How many of you ever entered a teachers' lounge prior to 1994? Anybody...anybody? Oh. Did some hands go up? I can't quite see clearly. My corneas acquired a smoky tint in the years leading up to the Pro Children Act of 1994. I might have a permanent case of red-eye. Quick! Somebody notify Ben Stein to send me a crate of Visine. I need it worse than the offspring of a flower child after a Bob Marley concert.
Yes. I said teachers' LOUNGE. Because that's what it used to be. A sanctuary. A place for teachers to let their hair down and smoke up. Only tobacco. That's where the line was drawn. A teacher could carry in a carton or two of cigarettes, and smoke them all if time allowed. Right there on school property. With only a thin wooden door separating the demon carcinogens from the student body.
Oh, the years of prime tidal volume that I wasted in those dens of impurity! All it took was one or two smokers to defile our precious adult clubhouse. Did anybody dare ask the chimneys to stop smoking? Nope. One colleague would open the door, let us see her take a maximum breath of hallway air, then plunge down the two steps into our thinly-carpeted, poorly-furnished, subterranean lair, and put her coins in the soda machine. She must have been quite the record breath-holder. Sometimes, she even bought an additional soda for her buddy. Then off she sprinted, into fresh air once more.
We had three hard-core smokers. They sat around the pedestal table with one short foot. Its teetering did not deter them from their mission. Cig after cig piled up in the ashtrays. It's amazing how much one can smoke on a thirty-minute lunch period. Students dared not enter our haven. When sent on a sortie to acquire information for an unenlightened member of the faculty, the student rapped on the hollow, windowless wooden door. Kids knew better than to open it and peer inside. They waited until one of us stuck our head out to see what was needed.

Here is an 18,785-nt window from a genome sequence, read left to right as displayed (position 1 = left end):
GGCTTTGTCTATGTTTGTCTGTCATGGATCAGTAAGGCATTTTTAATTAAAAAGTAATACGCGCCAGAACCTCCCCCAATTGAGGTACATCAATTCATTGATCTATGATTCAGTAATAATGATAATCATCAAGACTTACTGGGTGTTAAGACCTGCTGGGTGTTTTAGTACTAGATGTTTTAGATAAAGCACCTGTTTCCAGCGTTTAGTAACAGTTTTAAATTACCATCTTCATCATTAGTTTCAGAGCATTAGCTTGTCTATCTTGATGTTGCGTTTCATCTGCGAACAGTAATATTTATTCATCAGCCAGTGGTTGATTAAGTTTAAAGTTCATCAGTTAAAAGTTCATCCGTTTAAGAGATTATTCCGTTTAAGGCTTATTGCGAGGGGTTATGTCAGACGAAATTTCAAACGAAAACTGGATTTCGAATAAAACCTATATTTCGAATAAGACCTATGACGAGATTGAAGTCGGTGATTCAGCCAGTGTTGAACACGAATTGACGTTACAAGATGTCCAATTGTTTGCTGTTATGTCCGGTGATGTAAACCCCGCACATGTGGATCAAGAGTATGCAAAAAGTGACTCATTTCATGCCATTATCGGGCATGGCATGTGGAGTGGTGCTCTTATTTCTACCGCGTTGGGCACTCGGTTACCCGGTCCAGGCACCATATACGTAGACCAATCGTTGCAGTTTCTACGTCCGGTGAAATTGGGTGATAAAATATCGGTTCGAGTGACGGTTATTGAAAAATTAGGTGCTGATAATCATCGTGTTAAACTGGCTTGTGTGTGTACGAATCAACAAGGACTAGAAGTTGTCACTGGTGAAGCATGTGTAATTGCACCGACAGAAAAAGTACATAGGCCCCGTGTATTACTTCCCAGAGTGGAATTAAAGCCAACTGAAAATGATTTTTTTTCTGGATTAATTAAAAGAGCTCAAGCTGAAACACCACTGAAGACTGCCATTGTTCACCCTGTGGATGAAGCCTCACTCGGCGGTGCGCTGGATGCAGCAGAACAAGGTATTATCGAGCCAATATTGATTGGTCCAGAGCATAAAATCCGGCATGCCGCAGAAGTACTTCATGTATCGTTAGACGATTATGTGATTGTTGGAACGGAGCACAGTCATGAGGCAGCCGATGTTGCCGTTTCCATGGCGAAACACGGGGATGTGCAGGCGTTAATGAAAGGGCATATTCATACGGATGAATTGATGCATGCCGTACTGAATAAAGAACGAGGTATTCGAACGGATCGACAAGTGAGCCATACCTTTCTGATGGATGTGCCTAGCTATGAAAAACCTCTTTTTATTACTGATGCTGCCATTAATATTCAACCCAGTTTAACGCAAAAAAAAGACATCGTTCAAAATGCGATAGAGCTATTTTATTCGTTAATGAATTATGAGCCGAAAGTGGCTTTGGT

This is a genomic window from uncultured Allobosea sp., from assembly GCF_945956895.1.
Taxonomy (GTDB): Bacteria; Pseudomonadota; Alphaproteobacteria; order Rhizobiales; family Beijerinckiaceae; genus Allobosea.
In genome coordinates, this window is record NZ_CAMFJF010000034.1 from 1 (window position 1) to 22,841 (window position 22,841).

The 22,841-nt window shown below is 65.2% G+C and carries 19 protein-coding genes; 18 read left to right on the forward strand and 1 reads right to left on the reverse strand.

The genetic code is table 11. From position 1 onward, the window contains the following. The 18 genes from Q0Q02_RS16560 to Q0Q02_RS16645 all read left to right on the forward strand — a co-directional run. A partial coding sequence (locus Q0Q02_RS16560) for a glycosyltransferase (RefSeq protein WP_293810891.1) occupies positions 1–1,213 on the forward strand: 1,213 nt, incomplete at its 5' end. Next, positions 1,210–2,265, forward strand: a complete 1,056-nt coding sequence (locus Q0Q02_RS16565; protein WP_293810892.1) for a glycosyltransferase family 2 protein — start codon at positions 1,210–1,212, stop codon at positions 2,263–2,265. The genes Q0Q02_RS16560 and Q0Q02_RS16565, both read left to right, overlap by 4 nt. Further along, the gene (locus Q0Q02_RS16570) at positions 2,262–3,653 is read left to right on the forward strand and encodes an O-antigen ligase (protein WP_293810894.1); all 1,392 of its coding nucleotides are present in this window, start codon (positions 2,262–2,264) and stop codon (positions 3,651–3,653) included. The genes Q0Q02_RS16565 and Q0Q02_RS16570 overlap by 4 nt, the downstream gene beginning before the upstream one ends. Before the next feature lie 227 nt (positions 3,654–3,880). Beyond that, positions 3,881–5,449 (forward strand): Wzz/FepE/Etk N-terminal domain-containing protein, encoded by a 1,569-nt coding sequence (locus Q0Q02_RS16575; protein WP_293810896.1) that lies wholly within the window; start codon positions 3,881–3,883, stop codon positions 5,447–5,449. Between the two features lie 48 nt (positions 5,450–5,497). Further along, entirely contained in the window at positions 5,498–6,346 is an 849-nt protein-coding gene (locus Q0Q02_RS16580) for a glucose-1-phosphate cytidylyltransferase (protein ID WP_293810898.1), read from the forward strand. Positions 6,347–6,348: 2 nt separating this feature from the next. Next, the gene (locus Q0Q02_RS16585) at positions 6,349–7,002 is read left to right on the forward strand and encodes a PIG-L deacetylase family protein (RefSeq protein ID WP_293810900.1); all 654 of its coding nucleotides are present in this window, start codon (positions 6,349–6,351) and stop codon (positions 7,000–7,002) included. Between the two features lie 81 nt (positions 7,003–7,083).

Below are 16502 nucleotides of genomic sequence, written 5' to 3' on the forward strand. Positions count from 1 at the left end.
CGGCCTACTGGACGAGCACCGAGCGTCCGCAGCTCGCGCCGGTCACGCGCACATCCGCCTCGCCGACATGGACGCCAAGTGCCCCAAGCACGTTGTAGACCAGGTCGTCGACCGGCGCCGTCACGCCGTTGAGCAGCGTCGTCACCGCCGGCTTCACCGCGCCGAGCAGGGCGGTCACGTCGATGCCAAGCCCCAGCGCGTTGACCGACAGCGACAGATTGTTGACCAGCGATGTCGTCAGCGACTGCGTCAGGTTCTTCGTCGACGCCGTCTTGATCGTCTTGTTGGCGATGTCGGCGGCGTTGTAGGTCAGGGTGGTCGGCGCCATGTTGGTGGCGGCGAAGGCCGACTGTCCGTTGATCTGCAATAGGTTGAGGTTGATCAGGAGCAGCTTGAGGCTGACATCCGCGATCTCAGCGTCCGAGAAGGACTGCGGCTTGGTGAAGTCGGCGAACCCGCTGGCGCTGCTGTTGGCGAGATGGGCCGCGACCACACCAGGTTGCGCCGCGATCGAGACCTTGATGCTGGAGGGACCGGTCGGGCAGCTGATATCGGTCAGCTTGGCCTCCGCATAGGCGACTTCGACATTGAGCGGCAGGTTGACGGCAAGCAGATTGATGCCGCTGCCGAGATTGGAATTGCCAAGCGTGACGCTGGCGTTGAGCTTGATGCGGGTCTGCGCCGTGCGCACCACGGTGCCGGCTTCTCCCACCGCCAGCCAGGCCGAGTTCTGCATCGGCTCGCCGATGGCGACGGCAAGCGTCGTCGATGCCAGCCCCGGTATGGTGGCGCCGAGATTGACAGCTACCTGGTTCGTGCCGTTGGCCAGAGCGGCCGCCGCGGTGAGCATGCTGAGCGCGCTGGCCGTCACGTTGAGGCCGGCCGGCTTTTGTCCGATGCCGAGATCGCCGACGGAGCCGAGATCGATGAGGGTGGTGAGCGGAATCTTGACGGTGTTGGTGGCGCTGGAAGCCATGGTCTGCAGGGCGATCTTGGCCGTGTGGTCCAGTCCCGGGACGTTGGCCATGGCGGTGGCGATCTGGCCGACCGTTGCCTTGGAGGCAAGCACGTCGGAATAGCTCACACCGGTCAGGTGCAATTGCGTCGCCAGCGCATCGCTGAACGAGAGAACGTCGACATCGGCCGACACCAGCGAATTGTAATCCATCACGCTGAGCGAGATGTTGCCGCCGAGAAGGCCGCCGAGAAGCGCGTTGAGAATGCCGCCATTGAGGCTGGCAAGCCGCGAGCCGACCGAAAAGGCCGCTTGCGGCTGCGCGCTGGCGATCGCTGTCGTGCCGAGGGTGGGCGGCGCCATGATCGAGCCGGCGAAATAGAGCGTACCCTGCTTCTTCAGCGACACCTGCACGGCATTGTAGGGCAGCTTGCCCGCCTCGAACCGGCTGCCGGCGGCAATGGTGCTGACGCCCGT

No intercom, no telephone, no window, no ventilation. Our lounge was the place to hang out if you were cool. We rocked the threadbare brown carpet over concrete slab, saggy overstuffed couch, chrome and vinyl-cushioned couch, mismatched olive-green and harvest-gold padded metal chairs, and bare overhead lightbulb that illuminated the faux-wood-paneled walls. That was it. Frat houses had classier lounges than we.
The teacher workrooms of today have no such ambiance. They are colder than a dentist's waiting room. Bright lighting, tile floor, long table with hard plastic chairs, second-hand fridge, industrial trash can, rickety mailbox cube, working copier, and nonworking copier comprise the amenities. A narrow window faces the front parking lot. Students dart in periodically to run a copy, or grab something from a mailbox. I don't know why teachers send them there to violate the sanctity of our sanctuary.
It doesn't really matter. Nobody wants to hang out there. We have too much busy work for too many new programs. No time to gossip. No time to commiserate. Why bother to take your work to the teacher workroom when you can do everything more easily in your classroom?
The salad days of sidestream smoke are long gone, my friends.